Wednesday, October 24, 2012


The Amboy Dukes' hard-driving acid-rock guitar onslaught brought psychedelia to the American Midwest in the mid-1960s with feedback- and distortion-driven garage pop classics such as "Baby Please Don't Go" and "Journey to the Center of the Mind." The band's subsequent efforts never matched the quality or success of their early efforts, however, and the band became more widely known as the launching pad for guitarist Ted Nugent
The group borrowed its name from a defunct Detroit band that in turn had taken it from a 1945 pulp novel by Irving Schulman, infamous for its graphic depictions of drug abuse, sexual acts, and violent exploits among urban Jewish gangs.
 As the band's lineup changed over the years, Nugent became the predominant force. Gone were the drug references in the group's songs and album cover art.
The Dukes signed with Detroit record label Mainstream in 1967 and released their debut album The Amboy Dukes, which featured "Baby Please Don't Go." The album was recorded in one night on a four-track recorder. After the album's release, White and Lober left the band and were replaced by bass player Greg Arama and keyboardist Andy Solomon. In 1968, guitarists Nugent and Farmer collaborated on the composition of the group's national hit single, "Journey to the Center of the Mind." The song dealt with mind expansion, presumably through psychotropic drugs--a conclusion supported by the album cover's artwork, which featured drug paraphernalia.
The trend was also apparent in songs like "Why Is a Carrot More Orange Than an Orange" and "The Inexhaustible Quest for the Cosmic Cabbage." The latter song, ten minutes in length, is notable for its inclusion of a portion of Hungarian classical composer Bela Bartók's Second String Quartet and a segment parodying the Beach Boys. Following the release of the album, Nugent fired vocalist Drake over creative differences, replacing him with 350-pound white soul singer Rusty Day.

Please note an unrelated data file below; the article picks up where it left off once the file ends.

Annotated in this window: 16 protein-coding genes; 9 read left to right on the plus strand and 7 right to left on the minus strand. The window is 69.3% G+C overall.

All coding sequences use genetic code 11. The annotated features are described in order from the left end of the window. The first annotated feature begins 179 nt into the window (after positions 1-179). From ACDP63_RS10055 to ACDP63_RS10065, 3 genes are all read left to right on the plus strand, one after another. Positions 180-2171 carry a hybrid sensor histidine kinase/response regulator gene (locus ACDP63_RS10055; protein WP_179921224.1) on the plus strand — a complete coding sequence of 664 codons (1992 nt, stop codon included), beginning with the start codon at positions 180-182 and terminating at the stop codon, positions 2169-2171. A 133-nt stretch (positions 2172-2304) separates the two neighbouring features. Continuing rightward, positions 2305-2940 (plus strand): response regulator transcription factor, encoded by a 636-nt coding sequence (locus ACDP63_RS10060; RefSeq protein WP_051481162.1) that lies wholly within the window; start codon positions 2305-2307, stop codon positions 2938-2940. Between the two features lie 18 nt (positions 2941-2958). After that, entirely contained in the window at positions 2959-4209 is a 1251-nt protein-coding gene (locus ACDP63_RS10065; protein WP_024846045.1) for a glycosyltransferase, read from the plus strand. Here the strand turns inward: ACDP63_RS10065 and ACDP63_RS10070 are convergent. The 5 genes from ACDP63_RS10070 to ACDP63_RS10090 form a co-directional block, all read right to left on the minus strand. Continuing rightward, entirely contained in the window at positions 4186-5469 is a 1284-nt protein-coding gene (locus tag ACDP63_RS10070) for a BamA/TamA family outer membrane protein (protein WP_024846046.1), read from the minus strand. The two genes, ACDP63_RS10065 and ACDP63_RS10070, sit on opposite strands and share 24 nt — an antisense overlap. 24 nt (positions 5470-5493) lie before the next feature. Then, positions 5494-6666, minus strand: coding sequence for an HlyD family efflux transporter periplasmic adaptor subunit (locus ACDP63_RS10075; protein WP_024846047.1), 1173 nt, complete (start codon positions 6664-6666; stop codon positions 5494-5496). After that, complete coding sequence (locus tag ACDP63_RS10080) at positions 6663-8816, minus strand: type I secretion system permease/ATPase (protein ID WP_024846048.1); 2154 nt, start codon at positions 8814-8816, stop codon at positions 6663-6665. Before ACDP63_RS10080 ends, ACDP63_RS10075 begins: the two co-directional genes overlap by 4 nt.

After signing a two-album contract with Polydor Records, the Dukes recorded Marriage on the Rocks: Rock Bottom and Survival of the Fittest; the latter album, drummer K.J. Knight recalled on his website, "sold 50,000 to 75,000 copies." The album was recorded over two nights in the Detroit-area Eastown Theater. In 1971, Day and Arama were fired for drug abuse, and Palmer departed to embark upon a career as a recording engineer. Day eventually died of an overdose, and Arama died in a motor vehicle accident.
After these changes, the reconstituted group recorded two albums, Call of the Wild and Tooth, Fang, and Claw, for Frank Zappa's Discreet label in, respectively, 1974 and 1975. By this time, the group was billed as Ted Nugent and the Amboy Dukes.


Anonymous said...

Thanks! I always thought that Rusty Day was the same person who later sang & played harp with Cactus in the '70s. If he was, he must have lost a ton of weight [maybe from his drug use!?]. Also, the Cactus R. Day later was shot to death in a drug deal gone bad along with his son, according to the liner notes on one of their CD's. Anyone know if these are the same person?

24HOURDEJAVU said...

You are correct about Rusty Day being with both bands. And he did end up getting killed in a drug related incident Too bad great vocalist

kobilica said...

One of my favourite band.With Amboy Dukes TED NUGENT prove that he is a great guitar player.Thanks...

Anonymous said...

He is also noted for his staunch conservative political views and his strong defense and support of hunting and gun ownership rights.

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